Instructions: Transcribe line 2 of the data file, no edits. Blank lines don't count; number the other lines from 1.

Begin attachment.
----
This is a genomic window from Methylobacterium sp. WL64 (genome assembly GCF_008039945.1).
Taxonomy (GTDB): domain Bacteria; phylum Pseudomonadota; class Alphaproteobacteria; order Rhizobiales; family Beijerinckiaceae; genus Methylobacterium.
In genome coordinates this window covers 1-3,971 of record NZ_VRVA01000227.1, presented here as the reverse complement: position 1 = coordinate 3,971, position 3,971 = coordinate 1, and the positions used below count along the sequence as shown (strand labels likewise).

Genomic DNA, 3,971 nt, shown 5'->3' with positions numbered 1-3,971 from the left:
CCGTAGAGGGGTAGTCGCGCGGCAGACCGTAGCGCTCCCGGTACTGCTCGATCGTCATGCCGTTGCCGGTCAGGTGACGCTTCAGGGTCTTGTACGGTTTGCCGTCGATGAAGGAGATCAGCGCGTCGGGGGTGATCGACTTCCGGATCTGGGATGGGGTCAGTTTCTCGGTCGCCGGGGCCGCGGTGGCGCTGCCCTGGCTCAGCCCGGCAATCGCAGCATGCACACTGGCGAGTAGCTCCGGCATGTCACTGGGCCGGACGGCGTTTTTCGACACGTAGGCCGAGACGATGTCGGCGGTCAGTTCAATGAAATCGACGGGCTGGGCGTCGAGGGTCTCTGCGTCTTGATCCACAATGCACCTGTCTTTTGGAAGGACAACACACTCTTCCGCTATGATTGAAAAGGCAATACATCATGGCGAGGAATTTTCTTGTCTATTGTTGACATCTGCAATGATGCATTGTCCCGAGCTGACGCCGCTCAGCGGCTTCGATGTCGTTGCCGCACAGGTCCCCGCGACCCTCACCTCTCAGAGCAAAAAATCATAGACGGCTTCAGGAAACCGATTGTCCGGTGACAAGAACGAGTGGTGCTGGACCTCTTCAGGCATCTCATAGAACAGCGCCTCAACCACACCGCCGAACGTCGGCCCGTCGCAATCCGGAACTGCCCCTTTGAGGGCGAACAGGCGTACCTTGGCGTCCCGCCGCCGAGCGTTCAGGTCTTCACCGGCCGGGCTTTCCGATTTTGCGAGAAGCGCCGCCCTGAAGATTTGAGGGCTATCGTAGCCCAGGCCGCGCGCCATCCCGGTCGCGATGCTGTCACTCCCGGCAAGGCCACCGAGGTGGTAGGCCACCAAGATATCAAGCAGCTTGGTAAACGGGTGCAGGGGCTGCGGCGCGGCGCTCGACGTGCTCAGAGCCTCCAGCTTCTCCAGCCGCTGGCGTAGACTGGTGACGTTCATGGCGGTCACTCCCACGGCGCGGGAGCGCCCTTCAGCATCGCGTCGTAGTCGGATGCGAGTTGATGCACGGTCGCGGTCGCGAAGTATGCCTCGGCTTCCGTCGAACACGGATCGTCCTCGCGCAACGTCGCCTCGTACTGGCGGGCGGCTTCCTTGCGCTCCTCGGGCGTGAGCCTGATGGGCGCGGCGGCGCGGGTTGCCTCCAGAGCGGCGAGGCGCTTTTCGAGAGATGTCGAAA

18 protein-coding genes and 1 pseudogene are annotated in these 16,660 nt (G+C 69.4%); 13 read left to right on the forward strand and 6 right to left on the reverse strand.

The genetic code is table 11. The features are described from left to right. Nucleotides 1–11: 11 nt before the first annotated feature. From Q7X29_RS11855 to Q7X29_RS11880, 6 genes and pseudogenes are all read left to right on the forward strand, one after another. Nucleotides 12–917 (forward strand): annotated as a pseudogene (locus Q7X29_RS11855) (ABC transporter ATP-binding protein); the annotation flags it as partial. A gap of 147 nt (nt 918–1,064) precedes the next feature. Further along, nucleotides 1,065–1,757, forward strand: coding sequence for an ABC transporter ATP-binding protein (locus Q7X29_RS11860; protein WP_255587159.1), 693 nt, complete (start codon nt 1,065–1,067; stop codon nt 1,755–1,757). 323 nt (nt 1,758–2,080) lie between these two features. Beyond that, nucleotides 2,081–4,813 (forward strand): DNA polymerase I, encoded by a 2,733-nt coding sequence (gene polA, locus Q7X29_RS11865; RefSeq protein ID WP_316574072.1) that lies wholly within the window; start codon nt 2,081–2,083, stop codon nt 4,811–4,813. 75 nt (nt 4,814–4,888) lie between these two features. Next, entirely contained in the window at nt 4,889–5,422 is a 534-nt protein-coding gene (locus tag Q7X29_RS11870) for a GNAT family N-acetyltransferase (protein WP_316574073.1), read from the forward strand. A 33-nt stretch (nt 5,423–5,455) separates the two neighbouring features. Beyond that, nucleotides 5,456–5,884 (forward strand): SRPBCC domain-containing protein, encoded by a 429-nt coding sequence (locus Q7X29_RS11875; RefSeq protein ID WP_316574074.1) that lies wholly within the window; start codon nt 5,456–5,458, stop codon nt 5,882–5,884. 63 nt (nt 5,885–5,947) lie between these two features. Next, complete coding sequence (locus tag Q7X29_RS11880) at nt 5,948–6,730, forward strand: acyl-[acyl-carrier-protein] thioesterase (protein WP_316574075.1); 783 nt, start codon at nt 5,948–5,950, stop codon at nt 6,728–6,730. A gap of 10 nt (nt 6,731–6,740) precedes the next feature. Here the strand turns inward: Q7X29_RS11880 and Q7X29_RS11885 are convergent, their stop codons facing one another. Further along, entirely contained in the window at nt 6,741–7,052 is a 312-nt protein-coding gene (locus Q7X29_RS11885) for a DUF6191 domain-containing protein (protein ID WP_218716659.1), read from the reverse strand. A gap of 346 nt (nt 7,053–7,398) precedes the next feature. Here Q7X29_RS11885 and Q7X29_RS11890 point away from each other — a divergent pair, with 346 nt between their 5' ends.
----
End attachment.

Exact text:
Taxonomy (GTDB): domain Bacteria; phylum Pseudomonadota; class Alphaproteobacteria; order Rhizobiales; family Beijerinckiaceae; genus Methylobacterium.